Asian Americans and Pacific Islanders (AAPIs) — a population projected to reach nearly 40 million people by 2050, according to U.S. Census Bureau data — make up the fastest growing student population in higher education. Between 1979 and 2009, this group experienced a 553 percent increase in college enrollment and is expected to grow an additional 35 percent over the next 10 years, indicating a need for colleges and universities to develop support structures to best serve these students.
[Above: Students navigate UIC’s campus in Chicago’s Near West Side neighborhood. (photo by Elizabeth Monge)]
Enrolling 41.2 percent of all AAPI undergraduates nationally, Asian American and Native American Pacific Islander-Serving Institutions (AANAPISIs) play an important role in educating these individuals, many of whom face significant barriers to higher education. According to the National Commission on Asian American and Pacific Islander Research in Education, a large percentage of AAPI students at these institutions are first-generation and low-income. In addition, they are more likely to be immigrants and non-native English speakers.
At the University of Illinois at Chicago (UIC), 22 percent and 0.2 percent of all undergraduates identify as Asian American and Native Hawaiian or Pacific Islander, respectively; these figures do not reflect multiracial individuals. Furthermore, in a survey of Asian American UIC students, 37 percent of respondents identified as first-generation, 28 percent indicated a household income of $29,999 a year or less, and 48 percent said that the primary language spoken by those who raised them is not English.
“It is critical to provide services to ELL (English-language-learner), first-generation, and low-income students because they are often the most vulnerable populations on our campuses,” says Jeffrey Alton, associate director of the Asian American Resource and Cultural Center (AARCC) at UIC. “Also, for Asian and Asian American students, the added notion of the model minority myth, that all Asians are successful and smart, may be hampering the institution’s recognition of their need for support.”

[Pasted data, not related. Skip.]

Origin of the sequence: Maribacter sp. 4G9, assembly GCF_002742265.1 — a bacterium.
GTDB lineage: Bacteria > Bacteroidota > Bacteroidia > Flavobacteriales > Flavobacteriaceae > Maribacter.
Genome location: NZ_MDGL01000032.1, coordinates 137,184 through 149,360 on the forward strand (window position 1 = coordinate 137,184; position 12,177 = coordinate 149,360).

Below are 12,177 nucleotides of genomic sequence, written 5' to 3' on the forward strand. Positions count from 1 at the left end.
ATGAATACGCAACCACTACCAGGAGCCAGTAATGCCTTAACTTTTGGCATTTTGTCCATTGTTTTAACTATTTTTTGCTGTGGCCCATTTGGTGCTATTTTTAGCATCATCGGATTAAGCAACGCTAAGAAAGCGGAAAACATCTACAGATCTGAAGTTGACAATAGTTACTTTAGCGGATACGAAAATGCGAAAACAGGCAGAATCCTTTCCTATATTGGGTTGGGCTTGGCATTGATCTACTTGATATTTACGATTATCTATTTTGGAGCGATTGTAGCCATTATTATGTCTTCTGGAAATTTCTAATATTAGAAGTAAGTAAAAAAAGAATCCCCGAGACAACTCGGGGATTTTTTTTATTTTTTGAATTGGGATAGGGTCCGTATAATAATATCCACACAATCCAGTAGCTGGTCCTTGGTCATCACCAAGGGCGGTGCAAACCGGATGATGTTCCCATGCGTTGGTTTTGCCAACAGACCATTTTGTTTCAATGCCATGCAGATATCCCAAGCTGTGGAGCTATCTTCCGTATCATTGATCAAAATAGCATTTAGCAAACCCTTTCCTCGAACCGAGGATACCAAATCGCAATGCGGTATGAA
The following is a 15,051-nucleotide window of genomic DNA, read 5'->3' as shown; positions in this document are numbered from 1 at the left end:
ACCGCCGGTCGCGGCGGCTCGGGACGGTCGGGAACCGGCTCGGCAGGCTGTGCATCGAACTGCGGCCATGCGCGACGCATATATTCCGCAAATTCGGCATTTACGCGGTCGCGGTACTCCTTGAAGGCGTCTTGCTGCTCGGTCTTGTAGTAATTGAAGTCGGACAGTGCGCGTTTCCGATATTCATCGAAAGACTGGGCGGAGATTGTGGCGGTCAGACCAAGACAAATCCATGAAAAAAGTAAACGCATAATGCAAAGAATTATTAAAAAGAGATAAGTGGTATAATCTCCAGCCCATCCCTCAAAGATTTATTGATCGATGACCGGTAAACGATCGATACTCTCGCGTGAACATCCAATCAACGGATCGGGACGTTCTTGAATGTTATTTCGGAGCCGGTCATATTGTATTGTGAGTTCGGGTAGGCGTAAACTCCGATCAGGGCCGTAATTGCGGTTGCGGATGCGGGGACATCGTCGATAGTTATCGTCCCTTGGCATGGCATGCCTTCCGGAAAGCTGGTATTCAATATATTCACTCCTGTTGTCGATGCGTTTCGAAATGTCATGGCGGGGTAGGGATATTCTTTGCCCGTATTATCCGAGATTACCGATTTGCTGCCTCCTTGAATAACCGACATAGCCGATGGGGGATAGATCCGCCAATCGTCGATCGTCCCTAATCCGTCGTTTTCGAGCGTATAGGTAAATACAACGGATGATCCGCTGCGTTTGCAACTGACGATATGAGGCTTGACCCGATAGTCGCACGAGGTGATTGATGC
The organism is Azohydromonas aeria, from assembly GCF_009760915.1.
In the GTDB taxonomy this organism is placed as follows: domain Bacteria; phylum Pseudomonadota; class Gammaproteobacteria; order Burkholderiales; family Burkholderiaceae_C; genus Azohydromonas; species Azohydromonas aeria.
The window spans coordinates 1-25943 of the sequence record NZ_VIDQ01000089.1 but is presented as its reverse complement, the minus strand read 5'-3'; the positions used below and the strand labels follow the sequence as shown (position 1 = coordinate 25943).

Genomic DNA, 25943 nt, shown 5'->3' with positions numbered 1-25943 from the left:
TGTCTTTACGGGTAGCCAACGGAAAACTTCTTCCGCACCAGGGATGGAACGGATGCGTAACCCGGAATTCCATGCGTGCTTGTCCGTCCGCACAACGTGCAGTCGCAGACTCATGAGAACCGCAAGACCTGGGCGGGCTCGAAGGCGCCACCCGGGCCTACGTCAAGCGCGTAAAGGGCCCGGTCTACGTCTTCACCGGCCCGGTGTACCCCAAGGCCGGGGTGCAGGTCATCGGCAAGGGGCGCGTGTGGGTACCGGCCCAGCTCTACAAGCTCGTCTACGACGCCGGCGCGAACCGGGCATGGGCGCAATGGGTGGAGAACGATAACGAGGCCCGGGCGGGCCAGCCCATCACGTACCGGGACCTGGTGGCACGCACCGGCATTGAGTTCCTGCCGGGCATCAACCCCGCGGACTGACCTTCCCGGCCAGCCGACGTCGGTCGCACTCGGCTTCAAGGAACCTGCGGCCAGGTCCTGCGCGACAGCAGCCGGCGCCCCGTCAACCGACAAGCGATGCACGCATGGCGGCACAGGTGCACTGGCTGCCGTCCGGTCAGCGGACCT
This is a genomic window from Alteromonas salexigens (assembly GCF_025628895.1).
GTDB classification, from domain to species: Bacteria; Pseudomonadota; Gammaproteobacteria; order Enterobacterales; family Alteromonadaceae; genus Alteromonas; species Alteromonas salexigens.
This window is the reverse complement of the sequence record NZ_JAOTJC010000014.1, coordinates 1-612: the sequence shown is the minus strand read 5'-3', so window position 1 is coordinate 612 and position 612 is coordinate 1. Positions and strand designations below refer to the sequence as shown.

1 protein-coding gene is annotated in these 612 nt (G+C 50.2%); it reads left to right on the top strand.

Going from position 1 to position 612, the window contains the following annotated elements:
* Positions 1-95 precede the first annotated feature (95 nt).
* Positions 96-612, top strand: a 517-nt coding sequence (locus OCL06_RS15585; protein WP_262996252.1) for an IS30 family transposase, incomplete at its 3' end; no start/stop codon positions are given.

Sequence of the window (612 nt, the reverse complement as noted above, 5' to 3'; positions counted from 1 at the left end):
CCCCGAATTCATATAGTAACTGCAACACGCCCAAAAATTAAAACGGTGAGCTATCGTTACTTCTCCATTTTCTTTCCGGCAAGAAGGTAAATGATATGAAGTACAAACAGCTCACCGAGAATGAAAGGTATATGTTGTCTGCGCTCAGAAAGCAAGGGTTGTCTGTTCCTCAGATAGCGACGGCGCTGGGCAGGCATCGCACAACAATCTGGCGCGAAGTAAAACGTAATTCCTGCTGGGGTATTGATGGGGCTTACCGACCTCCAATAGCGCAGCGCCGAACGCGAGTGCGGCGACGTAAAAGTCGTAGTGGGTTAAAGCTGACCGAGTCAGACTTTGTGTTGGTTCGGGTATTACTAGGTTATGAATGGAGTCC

To combat this issue, UIC, a federally designated AANAPISI since 2010 and the first institution in the Midwest to receive this designation, offers its AAPI students academic, social, and cultural support.
Beyond these efforts, the university’s AANAPISI Initiative seeks to enhance academic curricular and co-curricular opportunities as well as foster community engagement for AAPI students. Although Asian Americans comprise the majority of students in the program, the university is working with its Native American Support Program to strengthen outreach to and serve Pacific Islander students.
The program has been fully funded by the U.S. Department of Education’s AANAPISI Program via three grants totaling $5.4 million over 10 years. These grants were acquired through a team of AARCC staff and Global Asian Studies (GLAS) faculty led by Karen Su, PhD, who has served as principal investigator and project director for UIC’s AANAPISI Initiative since 2013.
One of the most significant aspects of the initiative is the Asian American Mentor Program (AAMP), lead by Alton, AARCC staff, and GLAS faculty. Every student who identifies as AAPI is invited to join. With both a summer and fall component, AAMP’s mission is to help these students successfully transition to college life at UIC. One goal of the current $1.5 million grant (2015-2020) focuses specifically on recruiting AAPI students who are eligible to attend UIC’s Summer College to join AAMP.
Summer AAMP is a six-week program that takes place during the Summer College and offers tutoring in writing and math workshops while providing an opportunity for incoming students to connect to the Asian American community at UIC. In Fall AAMP, new students are paired with peer mentors in a one-credit GLAS course taught by Su. The class focuses on pop culture and media stereotypes, college life, study tips, and more, and students explore a variety of topics related to Asian American culture and identity via small and large group activities, readings, reflections, and other assignments.